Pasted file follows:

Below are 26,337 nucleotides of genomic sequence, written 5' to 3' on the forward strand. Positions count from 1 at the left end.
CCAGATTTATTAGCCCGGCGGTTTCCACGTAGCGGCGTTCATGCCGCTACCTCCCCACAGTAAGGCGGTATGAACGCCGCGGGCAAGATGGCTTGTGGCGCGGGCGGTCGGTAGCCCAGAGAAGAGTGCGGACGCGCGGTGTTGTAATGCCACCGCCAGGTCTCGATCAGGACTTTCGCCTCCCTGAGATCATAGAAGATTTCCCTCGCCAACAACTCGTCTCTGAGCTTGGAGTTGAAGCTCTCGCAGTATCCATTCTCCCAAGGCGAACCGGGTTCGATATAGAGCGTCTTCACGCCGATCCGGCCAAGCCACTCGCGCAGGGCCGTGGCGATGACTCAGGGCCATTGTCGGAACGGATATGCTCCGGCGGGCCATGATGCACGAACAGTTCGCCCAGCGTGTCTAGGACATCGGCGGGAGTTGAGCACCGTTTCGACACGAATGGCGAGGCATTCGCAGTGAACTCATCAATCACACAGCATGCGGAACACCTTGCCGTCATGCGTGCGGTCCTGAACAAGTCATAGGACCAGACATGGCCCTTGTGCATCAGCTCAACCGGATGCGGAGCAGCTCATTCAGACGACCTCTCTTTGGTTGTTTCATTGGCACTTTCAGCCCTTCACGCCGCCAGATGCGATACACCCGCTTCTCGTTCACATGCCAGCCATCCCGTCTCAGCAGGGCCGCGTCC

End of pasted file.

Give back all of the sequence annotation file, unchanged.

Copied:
Below are 26,337 nucleotides of genomic sequence, written 5' to 3' on the forward strand. Positions count from 1 at the left end.
CCAGATTTATTAGCCCGGCGGTTTCCACGTAGCGGCGTTCATGCCGCTACCTCCCCACAGTAAGGCGGTATGAACGCCGCGGGCAAGATGGCTTGTGGCGCGGGCGGTCGGTAGCCCAGAGAAGAGTGCGGACGCGCGGTGTTGTAATGCCACCGCCAGGTCTCGATCAGGACTTTCGCCTCCCTGAGATCATAGAAGATTTCCCTCGCCAACAACTCGTCTCTGAGCTTGGAGTTGAAGCTCTCGCAGTATCCATTCTCCCAAGGCGAACCGGGTTCGATATAGAGCGTCTTCACGCCGATCCGGCCAAGCCACTCGCGCAGGGCCGTGGCGATGACTCAGGGCCATTGTCGGAACGGATATGCTCCGGCGGGCCATGATGCACGAACAGTTCGCCCAGCGTGTCTAGGACATCGGCGGGAGTTGAGCACCGTTTCGACACGAATGGCGAGGCATTCGCAGTGAACTCATCAATCACACAGCATGCGGAACACCTTGCCGTCATGCGTGCGGTCCTGAACAAGTCATAGGACCAGACATGGCCCTTGTGCATCAGCTCAACCGGATGCGGAGCAGCTCATTCAGACGACCTCTCTTTGGTTGTTTCATTGGCACTTTCAGCCCTTCACGCCGCCAGATGCGATACACCCGCTTCTCGTTCACATGCCAGCCATCCCGTCTCAGCAGGGCCGCGTCC